Here's my network topology:

enter image description here

WHAT I WANT OT ACHIEVE: access virtual machines from remote network, be able to manage them through vCenter Server, run them, and see vms consoles (what's happening inside every vm, as I can see this in my local network).

WHAT I HAVE SO FAR: at the moment Im able to successfully connect from my computer in the remote network to vCenter Server, which is a virtual machine on one of my ESXi hosts. vCenter Server is the VM on ESXi 1, its IP address is

WHAT I DID: I forwarded some ports on my JSRX router, forwarded to, used this:

edit security
set zones security-zone trust address-book address accessvsphere

edit security policies from-zone untrust to-zone trust
set policy vspherepolicy match source-address any destination-address [ accessvsphere ] application any
set policy vspherepolicy then permit

edit security nat destination
set pool dst-nat-pool-vsphere address port 443
set rule-set rs1 from zone untrust
set rule-set rs1 rule myrule1 match destination-address
set rule-set rs1 rule myrule1 match destination-port 443
set rule-set rs1 rule myrule1 then destination-nat pool dst-nat-pool-vsphere

edit security nat
set proxy-arp interface ge-0/0/0.0 address

And it works great, I can connect to vCenter Server, but then I try to launch virtual machine, I see only black screen and the message: Unable to connect to the MKS: Failed to connect to server

I read that vCenter Server need also port 902 and 903 for full connectivity but have no idea how to do this further. Which ports I need to forward, and - how?

  • Did any answer help you? if so, you should accept the answer so that the question doesn't keep popping up forever, looking for an answer. Alternatively, you could provide and accept your own answer.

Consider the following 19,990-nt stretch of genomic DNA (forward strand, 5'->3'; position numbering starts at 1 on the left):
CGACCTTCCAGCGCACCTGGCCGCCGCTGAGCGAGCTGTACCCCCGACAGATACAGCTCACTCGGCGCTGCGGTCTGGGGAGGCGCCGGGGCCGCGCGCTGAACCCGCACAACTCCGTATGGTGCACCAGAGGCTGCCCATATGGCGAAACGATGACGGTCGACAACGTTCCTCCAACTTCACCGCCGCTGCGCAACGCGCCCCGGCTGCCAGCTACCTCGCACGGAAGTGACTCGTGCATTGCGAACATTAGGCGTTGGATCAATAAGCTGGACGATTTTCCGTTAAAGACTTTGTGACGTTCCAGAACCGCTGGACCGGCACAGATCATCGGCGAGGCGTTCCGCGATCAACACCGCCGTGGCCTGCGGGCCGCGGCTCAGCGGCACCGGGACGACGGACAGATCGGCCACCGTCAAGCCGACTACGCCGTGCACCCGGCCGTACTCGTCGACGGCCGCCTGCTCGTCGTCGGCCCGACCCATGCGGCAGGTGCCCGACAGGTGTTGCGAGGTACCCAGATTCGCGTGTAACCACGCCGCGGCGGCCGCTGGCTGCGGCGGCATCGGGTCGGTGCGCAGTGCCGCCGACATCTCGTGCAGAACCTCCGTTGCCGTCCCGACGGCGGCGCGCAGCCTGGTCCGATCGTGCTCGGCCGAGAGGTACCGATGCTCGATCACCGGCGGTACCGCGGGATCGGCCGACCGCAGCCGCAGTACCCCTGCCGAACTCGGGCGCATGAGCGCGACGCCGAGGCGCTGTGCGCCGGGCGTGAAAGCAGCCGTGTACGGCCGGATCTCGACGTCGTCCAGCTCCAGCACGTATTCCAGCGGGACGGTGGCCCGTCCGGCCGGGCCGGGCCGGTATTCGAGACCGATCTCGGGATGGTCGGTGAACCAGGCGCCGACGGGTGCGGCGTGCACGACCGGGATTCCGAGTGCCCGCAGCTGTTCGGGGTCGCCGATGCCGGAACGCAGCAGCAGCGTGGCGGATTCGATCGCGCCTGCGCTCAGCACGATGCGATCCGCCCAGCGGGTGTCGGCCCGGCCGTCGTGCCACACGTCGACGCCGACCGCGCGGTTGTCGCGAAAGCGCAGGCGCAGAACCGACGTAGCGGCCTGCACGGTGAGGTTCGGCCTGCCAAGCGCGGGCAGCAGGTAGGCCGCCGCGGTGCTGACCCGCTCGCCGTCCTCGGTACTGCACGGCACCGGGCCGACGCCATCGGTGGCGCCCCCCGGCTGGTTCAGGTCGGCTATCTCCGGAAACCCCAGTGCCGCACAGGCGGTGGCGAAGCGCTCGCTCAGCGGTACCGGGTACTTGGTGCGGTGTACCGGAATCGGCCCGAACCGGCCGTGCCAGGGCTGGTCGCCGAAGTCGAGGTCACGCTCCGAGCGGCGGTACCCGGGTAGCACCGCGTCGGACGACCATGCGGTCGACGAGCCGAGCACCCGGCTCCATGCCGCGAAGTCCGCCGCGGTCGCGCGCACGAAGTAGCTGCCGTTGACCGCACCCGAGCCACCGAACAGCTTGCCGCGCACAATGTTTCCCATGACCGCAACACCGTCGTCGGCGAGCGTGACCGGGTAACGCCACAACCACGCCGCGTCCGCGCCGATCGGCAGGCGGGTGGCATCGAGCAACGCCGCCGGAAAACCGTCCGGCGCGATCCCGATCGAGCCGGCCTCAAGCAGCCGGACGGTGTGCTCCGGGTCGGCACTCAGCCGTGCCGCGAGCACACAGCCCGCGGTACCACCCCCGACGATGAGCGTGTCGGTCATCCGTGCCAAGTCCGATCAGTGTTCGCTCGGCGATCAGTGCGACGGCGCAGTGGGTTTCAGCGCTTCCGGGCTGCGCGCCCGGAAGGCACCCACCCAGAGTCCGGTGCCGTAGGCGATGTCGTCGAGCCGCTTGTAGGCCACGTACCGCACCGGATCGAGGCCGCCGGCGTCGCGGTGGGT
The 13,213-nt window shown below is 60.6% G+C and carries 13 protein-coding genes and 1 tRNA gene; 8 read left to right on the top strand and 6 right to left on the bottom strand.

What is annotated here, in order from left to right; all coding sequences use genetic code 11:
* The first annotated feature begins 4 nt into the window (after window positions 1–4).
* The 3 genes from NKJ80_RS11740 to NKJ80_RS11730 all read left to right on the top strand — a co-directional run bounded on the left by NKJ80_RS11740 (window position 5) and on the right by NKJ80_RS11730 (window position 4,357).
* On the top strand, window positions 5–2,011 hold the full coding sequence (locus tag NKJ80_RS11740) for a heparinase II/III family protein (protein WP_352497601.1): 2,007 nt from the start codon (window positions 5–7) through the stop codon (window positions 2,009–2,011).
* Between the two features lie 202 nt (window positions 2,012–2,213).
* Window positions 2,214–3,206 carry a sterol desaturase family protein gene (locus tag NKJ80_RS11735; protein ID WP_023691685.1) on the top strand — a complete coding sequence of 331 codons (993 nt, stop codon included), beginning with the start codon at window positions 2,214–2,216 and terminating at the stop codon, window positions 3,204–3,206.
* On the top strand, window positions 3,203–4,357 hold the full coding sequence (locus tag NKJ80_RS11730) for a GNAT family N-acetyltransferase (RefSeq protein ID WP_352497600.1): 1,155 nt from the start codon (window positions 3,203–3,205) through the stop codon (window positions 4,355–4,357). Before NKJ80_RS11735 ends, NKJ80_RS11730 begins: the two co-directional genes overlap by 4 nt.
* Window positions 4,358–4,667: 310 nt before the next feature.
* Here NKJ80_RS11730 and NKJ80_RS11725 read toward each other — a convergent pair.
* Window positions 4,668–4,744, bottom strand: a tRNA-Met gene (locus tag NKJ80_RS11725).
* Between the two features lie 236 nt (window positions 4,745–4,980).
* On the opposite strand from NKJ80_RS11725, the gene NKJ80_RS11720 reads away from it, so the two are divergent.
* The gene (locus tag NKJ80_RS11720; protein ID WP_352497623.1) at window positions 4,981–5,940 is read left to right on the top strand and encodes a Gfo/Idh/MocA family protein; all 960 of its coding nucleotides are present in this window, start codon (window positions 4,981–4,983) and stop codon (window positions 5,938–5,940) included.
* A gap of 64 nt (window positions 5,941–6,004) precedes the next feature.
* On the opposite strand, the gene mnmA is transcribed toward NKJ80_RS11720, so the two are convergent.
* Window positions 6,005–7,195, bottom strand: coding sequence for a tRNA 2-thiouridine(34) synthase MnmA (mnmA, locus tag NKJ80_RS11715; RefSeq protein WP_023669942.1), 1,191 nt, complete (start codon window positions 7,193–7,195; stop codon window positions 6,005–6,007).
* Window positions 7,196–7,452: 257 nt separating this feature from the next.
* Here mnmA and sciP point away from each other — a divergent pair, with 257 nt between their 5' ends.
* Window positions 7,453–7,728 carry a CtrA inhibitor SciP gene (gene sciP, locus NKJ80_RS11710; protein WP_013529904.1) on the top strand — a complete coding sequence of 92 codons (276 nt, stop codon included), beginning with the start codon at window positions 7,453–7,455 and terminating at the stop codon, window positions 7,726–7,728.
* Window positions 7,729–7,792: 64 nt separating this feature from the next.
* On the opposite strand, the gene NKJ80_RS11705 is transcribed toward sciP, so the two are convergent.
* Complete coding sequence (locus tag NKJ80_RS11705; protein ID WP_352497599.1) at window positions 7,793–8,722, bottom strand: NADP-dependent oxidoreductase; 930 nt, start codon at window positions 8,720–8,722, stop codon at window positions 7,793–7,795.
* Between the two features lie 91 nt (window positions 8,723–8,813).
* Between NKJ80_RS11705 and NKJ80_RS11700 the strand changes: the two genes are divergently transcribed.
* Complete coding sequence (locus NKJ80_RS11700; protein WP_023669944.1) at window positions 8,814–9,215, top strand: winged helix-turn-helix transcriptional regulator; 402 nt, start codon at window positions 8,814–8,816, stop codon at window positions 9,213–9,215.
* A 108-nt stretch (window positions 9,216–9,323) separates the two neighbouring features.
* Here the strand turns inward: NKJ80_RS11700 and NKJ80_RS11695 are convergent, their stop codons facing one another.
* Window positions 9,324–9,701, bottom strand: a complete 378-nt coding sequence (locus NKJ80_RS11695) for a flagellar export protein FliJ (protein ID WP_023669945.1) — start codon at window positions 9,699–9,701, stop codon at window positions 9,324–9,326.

– Ron Maupin
    Aug 10 '17 at 3:29

You cannot do this through NAT. When you connect to the VM console, the traffic goes to the server running the VM, not vCenter. And it's going to get the "inside" address relative to vCenter, not the "outside" address you need.

  • So what do I need to be able to make such connection? I dont need to forward ports 902 and 903 on my JSRX? Im very new to networking, thanks for help :)
    – mirx
    Mar 25 '14 at 19:56
  • What he is saying is that this would be very difficult to setup as you have a NAT rule to point inbound traffic to the vCenter server but the Console connections come from the host itself. Currently the outbound console traffic is not being routed and translated to your remote machine which results in the MKS error and the connection timing out. Attempting to setup NAT rules for this would be difficult and most likely result in more problems than it solves. I would highly recommend a VPN connection to accomplish this as other options open up more security holes in your firewall. Mar 25 '14 at 21:01
  • @Mike, more than that... It. Cannot. Be. Done. vCenter is going to provide the local address of the esx server, which is NOT the address to which he needs to connect. This is communicated through an SSL connection were it cannot be rewritten. The only solution is to be in the LAN (directly, vpn, or using global addresses) with the servers.
    – Ricky
    Mar 25 '14 at 22:05
  • @RickyBeam: Ok thanks guyz but I need a little more help with this :) I understand that I need to setup VPN client on the computer in the remote network (lets say, its VPN IP: and VPN server on the same virtual machine where I have my vCenter Server istalled? (lets say, And when I setup such connection should I do a port forwarding, -> Will it be enough for this to work as I want?
    – mirx
    Mar 26 '14 at 7:47
  • @MikeNaylor: just another noob question: I know that its possible to setup VPN on JSRX - never done this before but will this be good for my needs? Found this art: juniper.net/techpubs/en_US/junos12.1x44/topics/example/…
    – mirx
    Mar 26 '14 at 8:26

You can use a web client to do this. NAT you'r public IP address to VCenter web client's IP address and connect to web client using web browser. Add Vcenter Host name to your 'host' file with public IP.

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